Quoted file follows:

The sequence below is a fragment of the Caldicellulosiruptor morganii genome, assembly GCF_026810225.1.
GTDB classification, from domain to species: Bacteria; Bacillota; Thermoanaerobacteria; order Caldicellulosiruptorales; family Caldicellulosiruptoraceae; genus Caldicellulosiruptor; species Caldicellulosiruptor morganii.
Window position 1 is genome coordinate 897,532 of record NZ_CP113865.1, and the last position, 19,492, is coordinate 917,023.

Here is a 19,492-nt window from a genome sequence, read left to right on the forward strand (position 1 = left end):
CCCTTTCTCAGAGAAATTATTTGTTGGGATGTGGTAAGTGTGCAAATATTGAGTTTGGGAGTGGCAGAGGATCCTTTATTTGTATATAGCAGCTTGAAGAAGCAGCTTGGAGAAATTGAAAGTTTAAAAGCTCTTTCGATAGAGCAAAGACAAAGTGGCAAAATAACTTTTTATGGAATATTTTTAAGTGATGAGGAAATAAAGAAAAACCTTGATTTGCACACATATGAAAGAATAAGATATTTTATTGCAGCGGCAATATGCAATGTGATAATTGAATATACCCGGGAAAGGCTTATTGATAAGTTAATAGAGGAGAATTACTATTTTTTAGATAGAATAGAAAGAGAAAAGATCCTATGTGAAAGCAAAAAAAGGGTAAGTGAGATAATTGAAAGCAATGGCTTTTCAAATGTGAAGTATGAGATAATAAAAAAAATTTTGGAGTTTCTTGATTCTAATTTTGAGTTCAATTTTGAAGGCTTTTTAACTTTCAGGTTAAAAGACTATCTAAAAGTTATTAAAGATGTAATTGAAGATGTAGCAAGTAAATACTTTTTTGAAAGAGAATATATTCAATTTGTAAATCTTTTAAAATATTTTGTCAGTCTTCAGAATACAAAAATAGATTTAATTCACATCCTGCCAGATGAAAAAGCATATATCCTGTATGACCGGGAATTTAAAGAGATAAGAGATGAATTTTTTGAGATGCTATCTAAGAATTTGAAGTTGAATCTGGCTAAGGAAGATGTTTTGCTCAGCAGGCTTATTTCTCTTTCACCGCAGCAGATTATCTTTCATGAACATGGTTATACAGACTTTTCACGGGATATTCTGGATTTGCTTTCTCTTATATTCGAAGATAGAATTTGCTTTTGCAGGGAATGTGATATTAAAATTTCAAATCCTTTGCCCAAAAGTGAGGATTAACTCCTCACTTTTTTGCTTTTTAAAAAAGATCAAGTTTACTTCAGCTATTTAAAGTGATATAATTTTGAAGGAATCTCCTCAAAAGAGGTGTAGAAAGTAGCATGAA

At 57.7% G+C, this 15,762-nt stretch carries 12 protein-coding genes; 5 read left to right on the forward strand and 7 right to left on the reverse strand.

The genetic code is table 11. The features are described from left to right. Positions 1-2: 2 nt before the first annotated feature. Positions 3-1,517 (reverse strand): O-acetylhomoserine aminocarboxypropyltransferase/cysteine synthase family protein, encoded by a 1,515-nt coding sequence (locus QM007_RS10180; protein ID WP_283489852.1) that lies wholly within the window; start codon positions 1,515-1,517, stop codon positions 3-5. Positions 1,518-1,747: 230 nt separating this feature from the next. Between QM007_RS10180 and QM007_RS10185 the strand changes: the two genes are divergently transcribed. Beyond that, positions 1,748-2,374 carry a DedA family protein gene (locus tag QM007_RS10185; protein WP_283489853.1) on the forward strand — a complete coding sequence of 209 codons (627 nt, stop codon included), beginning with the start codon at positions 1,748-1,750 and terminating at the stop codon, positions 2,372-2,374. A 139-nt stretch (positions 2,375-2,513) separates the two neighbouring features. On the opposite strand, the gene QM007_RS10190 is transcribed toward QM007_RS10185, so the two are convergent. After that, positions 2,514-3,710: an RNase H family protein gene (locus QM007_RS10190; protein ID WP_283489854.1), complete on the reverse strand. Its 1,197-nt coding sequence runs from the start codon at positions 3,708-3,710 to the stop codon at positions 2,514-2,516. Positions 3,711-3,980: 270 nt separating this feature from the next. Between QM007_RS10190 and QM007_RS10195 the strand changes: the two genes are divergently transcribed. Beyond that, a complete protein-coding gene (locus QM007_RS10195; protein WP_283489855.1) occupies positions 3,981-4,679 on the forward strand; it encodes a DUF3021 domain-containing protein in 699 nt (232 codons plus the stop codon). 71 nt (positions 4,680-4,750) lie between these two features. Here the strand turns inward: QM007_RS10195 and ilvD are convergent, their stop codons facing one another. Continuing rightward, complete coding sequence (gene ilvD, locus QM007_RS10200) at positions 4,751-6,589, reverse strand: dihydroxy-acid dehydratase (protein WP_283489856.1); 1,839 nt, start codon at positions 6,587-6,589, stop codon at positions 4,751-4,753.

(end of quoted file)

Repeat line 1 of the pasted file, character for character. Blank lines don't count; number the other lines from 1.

The sequence below is a fragment of the Caldicellulosiruptor morganii genome, assembly GCF_026810225.1.